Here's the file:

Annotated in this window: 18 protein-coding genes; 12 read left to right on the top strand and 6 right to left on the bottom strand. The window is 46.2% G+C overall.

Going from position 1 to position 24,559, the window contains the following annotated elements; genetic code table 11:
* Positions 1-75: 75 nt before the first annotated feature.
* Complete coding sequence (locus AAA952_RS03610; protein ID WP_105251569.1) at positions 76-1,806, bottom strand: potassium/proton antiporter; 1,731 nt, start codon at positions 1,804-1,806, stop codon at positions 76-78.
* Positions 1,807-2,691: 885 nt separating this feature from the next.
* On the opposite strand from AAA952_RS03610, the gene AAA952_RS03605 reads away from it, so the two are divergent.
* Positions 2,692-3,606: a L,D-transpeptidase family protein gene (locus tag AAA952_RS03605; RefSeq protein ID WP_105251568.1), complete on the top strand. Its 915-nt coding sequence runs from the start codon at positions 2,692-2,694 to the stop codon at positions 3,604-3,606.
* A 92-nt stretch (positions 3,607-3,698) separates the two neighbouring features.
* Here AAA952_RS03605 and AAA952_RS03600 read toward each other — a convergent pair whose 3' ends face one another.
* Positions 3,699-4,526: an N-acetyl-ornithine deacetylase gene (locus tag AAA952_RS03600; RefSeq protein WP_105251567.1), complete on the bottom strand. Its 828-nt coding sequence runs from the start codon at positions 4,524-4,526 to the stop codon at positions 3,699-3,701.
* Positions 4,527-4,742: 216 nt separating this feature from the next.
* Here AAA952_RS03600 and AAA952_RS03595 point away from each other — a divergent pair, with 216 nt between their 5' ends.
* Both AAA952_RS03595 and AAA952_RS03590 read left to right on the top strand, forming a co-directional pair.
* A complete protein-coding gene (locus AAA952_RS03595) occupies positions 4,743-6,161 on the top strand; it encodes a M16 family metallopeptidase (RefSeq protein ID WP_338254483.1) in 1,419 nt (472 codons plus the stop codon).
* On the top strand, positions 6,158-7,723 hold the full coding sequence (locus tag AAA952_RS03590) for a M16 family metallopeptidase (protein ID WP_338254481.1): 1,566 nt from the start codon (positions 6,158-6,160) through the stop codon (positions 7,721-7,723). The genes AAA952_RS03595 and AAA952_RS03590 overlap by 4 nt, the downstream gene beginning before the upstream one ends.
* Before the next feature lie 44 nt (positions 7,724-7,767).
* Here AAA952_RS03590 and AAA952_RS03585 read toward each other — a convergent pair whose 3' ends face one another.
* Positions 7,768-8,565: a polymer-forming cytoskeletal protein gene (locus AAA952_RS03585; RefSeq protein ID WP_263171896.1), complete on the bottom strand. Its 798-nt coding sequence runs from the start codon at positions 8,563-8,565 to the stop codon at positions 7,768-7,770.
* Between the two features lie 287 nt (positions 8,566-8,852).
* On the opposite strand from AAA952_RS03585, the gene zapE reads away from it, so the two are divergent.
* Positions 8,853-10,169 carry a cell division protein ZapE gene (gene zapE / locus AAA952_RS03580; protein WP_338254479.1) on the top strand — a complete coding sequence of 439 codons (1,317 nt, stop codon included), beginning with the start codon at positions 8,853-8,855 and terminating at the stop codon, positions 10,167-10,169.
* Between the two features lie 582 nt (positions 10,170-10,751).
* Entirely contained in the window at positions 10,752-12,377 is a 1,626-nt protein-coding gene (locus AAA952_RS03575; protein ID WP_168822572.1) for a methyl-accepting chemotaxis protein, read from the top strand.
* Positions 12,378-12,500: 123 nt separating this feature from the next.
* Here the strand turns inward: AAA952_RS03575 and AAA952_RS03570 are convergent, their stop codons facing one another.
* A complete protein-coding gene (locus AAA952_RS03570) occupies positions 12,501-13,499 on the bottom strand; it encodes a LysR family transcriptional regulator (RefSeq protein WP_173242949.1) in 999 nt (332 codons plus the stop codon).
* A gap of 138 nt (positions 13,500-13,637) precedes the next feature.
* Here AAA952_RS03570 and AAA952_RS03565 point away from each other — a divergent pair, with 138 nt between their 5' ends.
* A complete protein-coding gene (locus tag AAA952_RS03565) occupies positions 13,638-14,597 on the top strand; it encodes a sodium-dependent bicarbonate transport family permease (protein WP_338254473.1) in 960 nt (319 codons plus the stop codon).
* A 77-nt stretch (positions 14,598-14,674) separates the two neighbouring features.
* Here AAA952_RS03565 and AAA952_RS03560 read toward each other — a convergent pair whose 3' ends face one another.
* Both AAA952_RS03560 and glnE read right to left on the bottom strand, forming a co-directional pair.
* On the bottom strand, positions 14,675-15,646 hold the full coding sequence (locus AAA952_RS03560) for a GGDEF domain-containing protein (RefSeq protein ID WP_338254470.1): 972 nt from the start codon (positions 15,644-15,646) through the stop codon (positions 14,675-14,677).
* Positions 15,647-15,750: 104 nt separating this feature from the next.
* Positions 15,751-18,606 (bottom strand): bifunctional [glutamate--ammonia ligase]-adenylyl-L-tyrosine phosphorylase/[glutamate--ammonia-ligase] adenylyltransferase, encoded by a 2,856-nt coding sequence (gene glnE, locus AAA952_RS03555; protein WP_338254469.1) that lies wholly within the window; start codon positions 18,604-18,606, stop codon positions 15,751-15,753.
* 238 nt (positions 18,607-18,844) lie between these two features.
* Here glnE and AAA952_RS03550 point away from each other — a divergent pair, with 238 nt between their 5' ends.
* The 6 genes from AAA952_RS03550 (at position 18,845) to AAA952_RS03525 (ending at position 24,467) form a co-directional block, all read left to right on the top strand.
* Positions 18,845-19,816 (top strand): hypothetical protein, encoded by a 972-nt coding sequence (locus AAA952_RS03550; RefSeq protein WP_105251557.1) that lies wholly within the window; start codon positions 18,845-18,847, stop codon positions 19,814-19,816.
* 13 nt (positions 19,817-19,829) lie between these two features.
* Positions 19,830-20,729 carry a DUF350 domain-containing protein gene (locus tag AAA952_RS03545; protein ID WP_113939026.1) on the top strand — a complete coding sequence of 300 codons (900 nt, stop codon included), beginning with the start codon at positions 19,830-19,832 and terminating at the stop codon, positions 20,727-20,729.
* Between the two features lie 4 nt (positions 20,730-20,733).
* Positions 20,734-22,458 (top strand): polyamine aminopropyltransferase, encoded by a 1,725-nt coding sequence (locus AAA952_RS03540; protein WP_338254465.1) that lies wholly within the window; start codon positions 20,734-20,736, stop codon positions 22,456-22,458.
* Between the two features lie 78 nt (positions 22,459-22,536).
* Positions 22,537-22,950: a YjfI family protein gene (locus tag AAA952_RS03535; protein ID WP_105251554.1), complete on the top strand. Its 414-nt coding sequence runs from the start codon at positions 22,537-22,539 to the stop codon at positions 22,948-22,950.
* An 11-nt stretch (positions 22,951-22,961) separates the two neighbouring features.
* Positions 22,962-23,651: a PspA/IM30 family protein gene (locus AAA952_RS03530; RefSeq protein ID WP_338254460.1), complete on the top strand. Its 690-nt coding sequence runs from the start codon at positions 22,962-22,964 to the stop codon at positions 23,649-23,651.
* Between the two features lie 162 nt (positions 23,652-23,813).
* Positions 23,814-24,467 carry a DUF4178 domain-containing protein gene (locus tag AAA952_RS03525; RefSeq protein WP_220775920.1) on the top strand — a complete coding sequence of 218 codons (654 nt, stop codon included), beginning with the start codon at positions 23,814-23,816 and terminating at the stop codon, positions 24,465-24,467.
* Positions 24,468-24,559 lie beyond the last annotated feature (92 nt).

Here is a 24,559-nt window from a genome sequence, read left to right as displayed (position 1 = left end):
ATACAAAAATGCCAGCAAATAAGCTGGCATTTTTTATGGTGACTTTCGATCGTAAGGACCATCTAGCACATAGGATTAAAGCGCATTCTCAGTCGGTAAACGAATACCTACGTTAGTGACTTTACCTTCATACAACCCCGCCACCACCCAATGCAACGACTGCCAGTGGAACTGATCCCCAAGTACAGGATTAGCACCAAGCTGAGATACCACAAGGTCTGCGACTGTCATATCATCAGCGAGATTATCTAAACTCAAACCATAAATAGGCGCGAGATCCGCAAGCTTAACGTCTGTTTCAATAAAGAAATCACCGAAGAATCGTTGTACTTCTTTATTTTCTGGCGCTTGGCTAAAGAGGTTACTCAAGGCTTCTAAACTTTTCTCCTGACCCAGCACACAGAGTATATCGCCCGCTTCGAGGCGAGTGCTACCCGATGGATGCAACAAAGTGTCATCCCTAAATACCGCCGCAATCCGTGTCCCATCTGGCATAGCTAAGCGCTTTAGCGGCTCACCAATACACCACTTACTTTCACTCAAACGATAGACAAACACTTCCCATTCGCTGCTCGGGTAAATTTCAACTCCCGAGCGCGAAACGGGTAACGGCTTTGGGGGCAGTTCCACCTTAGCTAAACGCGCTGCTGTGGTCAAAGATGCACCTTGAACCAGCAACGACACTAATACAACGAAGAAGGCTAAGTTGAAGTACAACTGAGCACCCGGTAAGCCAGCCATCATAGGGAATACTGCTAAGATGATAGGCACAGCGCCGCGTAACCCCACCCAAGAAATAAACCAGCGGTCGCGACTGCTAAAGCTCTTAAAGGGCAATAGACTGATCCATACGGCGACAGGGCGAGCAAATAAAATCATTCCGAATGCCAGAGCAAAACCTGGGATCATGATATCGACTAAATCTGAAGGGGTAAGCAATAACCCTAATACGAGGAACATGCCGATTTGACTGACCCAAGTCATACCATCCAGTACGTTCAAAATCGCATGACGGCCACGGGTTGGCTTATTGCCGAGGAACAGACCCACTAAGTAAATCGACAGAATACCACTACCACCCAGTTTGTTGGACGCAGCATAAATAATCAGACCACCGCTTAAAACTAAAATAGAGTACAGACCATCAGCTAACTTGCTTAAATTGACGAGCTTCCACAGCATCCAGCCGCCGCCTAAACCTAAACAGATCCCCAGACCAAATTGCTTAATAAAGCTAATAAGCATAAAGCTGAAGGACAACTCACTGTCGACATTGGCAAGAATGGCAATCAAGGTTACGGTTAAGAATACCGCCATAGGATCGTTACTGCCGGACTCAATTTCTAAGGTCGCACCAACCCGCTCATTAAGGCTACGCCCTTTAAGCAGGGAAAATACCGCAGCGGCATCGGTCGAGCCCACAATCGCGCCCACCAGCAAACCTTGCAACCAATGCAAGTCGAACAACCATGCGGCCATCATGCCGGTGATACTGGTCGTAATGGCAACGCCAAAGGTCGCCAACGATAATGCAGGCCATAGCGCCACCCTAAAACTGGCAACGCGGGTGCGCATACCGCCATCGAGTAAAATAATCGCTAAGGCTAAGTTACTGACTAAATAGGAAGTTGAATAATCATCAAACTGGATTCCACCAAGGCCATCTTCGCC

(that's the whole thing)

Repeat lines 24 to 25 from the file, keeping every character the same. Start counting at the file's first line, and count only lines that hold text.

* Positions 12,378-12,500: 123 nt separating this feature from the next.
* Here the strand turns inward: AAA952_RS03575 and AAA952_RS03570 are convergent, their stop codons facing one another.